Factors influencing reaction time during automated kinetic perimetry on the tübingen computer campimeter

Stephan T. Becker, Reinhard Vonthein, Nicholas J. Volpe, Ulrich Schiefer*

*Corresponding author for this work

Research output: Contribution to journalArticlepeer-review

15 Scopus citations

Abstract

PURPOSE. To determine the effect of age, examination, location, luminance, subject, and vigilance on reaction time (RT) in automated kinetic perimetry. METHODS. Thirty-six normal volunteers (20-70 years old) underwent kinetic campinietric examinations, during which RTs (time from appearance of a stimulus to response) were recorded. Stimuli with a diameter of 26 minutes of arc (Goldmann III) were presented on horizontal vectors with an angular velocity of 2 deg/s. Thirty-two positions in the 30° radius visual field were tested six times, at luminance levels of 41.62 and 110 cd/m2 (background 10 cd/m2). An analysis of RT variance (ANCOVA) was performed. RESULTS. Median RT increased with age from 370 ms (20-30-year-old subjects) to 440 ms (60-70-year-old subjects). There was a strong dependency of RT from the individual subjects examined (means range, 313-411 ms), from the course of one examination period, from the examination and stimulus luminance, and from the location in the visual field. CONCLUSIONS. Reaction time during automated kinetic perimetry varies considerably. This study shows that the factors of age, the subject examined, his or her daily condition, the course within one examination period, and the stimulus location and luminance are of relevance. For a much more reliable prediction of individual RTs and thus a precise assessment of local kinetic thresholds, application of some additional kinetic stimuli (RT time vectors) within the intact visual field areas is necessary.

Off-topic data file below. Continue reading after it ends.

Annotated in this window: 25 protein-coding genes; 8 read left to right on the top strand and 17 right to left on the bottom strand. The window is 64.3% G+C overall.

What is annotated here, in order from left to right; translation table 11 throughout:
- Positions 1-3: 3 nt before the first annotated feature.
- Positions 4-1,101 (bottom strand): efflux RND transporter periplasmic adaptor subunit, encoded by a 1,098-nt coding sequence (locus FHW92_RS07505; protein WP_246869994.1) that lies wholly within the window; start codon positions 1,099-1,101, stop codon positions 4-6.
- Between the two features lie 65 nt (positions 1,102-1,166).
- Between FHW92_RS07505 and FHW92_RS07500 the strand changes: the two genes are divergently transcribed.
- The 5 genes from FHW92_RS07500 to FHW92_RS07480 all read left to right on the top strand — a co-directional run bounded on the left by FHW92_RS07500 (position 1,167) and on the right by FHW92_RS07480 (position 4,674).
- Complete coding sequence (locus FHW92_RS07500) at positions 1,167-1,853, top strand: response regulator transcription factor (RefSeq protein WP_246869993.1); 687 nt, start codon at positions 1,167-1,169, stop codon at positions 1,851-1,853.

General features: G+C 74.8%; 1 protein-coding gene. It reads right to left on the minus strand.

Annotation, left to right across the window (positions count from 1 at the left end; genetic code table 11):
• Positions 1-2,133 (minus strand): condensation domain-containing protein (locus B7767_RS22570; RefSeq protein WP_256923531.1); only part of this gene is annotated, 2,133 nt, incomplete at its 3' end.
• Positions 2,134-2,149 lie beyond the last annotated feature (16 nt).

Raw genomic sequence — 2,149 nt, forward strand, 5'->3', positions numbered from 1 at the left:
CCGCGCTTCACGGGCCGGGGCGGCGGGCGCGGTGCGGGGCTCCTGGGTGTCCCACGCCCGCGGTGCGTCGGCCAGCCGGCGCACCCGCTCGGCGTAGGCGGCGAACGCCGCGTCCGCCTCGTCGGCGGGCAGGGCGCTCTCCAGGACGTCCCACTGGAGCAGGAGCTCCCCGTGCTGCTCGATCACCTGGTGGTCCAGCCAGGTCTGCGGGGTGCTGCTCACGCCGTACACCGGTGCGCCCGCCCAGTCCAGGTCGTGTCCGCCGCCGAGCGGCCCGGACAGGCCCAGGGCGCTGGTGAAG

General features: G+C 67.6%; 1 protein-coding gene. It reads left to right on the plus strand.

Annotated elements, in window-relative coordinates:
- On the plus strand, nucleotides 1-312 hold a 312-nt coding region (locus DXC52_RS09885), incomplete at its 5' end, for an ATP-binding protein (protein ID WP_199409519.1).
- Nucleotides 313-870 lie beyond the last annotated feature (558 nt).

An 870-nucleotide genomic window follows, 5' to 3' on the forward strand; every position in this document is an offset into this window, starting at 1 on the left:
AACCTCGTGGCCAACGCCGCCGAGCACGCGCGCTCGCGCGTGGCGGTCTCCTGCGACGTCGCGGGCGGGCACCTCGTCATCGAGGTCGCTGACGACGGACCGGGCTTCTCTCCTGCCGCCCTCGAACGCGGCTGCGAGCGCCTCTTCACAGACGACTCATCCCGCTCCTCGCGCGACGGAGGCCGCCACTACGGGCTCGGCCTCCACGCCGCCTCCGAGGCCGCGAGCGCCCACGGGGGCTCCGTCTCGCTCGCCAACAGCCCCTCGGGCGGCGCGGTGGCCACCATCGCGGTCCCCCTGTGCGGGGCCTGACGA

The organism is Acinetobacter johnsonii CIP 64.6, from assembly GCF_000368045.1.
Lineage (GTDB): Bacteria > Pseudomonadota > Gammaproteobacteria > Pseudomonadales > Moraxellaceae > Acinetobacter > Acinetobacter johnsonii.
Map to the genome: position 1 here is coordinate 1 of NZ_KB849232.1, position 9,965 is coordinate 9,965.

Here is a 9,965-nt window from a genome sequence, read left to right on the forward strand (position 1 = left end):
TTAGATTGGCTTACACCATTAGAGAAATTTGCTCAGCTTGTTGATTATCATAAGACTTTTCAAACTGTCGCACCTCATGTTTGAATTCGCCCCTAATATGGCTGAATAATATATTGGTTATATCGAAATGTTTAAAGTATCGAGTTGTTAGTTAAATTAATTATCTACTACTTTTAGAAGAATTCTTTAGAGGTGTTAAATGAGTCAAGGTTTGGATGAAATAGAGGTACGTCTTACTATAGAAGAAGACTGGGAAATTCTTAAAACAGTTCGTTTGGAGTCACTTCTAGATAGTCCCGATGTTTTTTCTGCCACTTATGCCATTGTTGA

Original languageEnglish (US)
Pages (from-to)2633-2638
Number of pages6
JournalInvestigative Ophthalmology and Visual Science
Volume46
Issue number7
DOIs
StatePublished - 2005

ASJC Scopus subject areas

  • Ophthalmology
  • Sensory Systems
  • Cellular and Molecular Neuroscience

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